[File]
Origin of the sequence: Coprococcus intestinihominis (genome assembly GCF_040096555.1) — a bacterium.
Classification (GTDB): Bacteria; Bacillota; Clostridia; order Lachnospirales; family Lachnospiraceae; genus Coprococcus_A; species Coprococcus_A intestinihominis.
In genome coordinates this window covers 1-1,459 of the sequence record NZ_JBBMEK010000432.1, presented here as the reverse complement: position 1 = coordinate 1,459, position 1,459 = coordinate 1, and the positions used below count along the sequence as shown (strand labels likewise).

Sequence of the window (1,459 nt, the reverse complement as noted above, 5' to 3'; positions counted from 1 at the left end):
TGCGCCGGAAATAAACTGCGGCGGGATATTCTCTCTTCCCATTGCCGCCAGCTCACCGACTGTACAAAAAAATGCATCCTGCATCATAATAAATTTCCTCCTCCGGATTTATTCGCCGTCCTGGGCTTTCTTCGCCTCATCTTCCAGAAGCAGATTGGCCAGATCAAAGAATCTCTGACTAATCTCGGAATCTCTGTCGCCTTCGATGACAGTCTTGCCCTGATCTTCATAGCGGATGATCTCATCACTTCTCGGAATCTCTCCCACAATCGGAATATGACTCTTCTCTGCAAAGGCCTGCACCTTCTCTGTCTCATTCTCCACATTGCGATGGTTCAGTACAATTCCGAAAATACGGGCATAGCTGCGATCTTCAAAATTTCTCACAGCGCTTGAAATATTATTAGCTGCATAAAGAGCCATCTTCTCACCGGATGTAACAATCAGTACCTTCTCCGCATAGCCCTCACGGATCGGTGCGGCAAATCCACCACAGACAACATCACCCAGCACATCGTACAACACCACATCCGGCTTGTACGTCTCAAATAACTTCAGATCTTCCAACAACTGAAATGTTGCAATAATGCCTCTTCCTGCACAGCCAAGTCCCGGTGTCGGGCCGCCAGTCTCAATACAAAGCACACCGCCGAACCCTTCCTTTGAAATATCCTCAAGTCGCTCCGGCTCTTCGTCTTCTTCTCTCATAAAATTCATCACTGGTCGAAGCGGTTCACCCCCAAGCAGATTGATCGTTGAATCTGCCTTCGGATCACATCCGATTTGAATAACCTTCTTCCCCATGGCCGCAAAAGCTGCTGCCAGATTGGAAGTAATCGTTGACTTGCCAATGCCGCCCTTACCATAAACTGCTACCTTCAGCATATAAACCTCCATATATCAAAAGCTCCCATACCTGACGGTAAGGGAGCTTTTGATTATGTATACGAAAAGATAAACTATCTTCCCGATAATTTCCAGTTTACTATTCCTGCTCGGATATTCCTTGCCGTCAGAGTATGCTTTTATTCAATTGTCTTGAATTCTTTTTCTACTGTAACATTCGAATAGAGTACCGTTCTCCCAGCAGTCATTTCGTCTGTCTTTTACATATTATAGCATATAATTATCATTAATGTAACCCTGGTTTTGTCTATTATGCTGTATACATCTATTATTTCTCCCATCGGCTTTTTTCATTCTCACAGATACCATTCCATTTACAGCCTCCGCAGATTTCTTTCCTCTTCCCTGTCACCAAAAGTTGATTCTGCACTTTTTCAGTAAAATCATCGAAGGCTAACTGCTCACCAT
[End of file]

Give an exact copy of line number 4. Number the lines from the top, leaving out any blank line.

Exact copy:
Sequence of the window (1,459 nt, the reverse complement as noted above, 5' to 3'; positions counted from 1 at the left end):